1513. (Adriatic, Balkans, Austria, Hungary, Croatia, Slovenia) Quinta Europae Tabula

  • (Adriatic, Balkans, Austria, Hungary, Croatia, Slovenia)  Quinta Europae Tabula

(Adriatic, Balkans, Austria, Hungary, Croatia, Slovenia) Quinta Europae Tabula information:

Year of creation: 
Resolution size (pixels): 
 14123x10038 px
Disk Size: 
Number of pages: 

Print information. Print size (Width x height in inches):
Printing at 72 dpi 
  196.15 х 139.42
Printing at 150 dpi 
 94.15 х 66.92
Printing at 300 dpi 
 47.08 х 33.46

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(Adriatic, Balkans, Austria, Hungary, Croatia, Slovenia)  Quinta Europae Tabula

Nice example of Martin Waldseemuller's map of the region between the Danube River and the Adriatic Sea from the 1513 edition of Waldseemuller's Geographia.

The map extends from Italy and the Adriatic Sea in the South to Austria, Croatia, Slovenia, Switzerland and regions south of the Danube.

The map extends from Riga, Moscow and the Baltic Sea in the north to Venice, Bosnia and Istanbul in the south, centered on Poland and Hungary.

Martin Waldseemüller, a highly accomplished scholar of geography, merged the science of mapmaking and the art of printing in his 1513 atlas, one of the most groundbreaking documents in the history of cartography. He intended this atlas as a new edition of Ptolemy's Geographia, but included the addition of 20 modern maps which were not based upon the tradition of Ptolemy. Waldseemuller's use of a quadratic plane projection, was also a noteworthy advance.

Martin Waldseemüller (1470-1520) was born in Wolfenweiler and studied at the University of Freiburg. On April 25, 1507, as a member of the Gymnasium Vosagense at Saint Diey in the duchy of Lorraine, he produced a globular world map and a large 12-panel world wall map ( Universalis Cosmographia) both bearing the first use of the name "America". The globular and wall maps were accompanied by a book Cosmographiae Introductio, an introduction to cosmography. The book, first printed in the city of Saint-Dié-des-Vosges, includes in its second part, a translation to Latin of the Quattuor Americi Vespuccij navigationes (Four Voyages of Americo Vespucci), which is apparently a letter written by Amerigo Vespucci, although some historians consider it to have been a forgery written by its supposed recipient in Italy. In chapter nine of the first part of the Cosmographiae Introductio, written by Mat(t)hias Ringmann, it is explained why the name America was proposed for the then New World.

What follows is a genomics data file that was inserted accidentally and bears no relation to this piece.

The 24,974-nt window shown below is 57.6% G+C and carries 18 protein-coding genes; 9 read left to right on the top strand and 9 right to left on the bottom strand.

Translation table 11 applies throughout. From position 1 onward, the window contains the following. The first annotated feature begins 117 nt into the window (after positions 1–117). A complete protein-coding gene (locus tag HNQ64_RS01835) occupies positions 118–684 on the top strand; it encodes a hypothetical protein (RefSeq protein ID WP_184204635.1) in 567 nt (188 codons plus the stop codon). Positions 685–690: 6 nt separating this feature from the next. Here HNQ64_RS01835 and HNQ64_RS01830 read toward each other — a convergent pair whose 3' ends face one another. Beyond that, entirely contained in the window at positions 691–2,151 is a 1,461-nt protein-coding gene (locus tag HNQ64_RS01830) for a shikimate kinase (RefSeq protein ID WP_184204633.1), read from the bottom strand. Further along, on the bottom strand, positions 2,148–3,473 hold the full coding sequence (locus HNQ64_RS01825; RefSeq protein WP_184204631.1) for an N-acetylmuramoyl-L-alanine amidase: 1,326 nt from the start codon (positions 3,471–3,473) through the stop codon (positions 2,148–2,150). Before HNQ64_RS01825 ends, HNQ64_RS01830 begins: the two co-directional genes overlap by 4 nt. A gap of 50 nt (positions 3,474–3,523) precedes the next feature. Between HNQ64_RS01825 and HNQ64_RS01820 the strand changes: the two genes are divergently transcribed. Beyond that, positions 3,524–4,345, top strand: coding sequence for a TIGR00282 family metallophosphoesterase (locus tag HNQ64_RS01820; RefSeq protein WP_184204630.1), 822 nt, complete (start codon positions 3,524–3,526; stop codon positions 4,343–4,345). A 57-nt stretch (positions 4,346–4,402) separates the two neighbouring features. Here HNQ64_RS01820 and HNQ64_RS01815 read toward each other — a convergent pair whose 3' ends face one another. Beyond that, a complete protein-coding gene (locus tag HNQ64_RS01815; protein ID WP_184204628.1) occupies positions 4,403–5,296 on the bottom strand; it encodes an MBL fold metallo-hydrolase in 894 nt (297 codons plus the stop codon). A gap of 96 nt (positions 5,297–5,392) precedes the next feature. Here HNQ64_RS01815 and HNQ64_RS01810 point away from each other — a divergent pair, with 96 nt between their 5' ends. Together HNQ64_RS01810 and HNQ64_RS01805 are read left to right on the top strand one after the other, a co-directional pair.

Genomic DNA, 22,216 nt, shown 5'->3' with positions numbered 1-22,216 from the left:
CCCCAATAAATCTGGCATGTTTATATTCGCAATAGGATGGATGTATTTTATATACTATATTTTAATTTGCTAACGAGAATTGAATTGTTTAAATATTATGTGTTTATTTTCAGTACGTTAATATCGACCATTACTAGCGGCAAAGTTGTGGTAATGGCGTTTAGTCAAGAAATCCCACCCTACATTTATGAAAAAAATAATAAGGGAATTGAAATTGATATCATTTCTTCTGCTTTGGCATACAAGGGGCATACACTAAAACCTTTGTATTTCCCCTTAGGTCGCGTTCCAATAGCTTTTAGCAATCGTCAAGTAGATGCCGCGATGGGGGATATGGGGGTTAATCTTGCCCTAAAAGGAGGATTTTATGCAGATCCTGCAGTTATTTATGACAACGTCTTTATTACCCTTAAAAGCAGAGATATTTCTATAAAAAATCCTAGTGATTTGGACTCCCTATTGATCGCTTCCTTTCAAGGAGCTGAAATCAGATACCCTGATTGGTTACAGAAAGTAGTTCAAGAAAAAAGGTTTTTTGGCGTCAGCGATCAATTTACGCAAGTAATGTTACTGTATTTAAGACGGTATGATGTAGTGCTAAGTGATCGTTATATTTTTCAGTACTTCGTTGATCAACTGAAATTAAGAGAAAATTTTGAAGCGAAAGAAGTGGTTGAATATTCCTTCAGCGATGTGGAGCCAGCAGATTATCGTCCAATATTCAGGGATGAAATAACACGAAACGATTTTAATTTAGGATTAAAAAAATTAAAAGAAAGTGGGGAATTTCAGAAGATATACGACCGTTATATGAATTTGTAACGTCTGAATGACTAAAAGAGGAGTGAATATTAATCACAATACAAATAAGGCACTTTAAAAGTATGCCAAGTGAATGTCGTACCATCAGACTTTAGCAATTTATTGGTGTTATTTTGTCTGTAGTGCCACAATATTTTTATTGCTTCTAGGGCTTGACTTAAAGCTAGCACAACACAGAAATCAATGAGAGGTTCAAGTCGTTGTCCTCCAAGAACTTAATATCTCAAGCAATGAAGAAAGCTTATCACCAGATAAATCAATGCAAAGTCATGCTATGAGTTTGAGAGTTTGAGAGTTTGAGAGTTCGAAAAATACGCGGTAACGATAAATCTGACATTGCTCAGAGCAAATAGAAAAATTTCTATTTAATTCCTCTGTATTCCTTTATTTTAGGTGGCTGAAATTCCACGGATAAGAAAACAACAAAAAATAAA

In 1513 Waldseemüller appears to have had second thoughts about the name, probably due to contemporary protests about Vespucci's role in the discovery and naming of America, or just carefully waiting for the official discovery of the whole northwestern coast of what is now called North America, as separated from East Asia. In his Geographia, the continent is labelled simply Terra Incognita (unknown land). Despite the revision, 1,000 copies of the world maps had since been distributed, and the original suggestion took hold. While North America was still called Indies in documents for some time, it was eventually called America as well.

Shirley 10.

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Item information:

Year of creation:
14123x10038 px
Number of pages:
Martin Waldseemüller.

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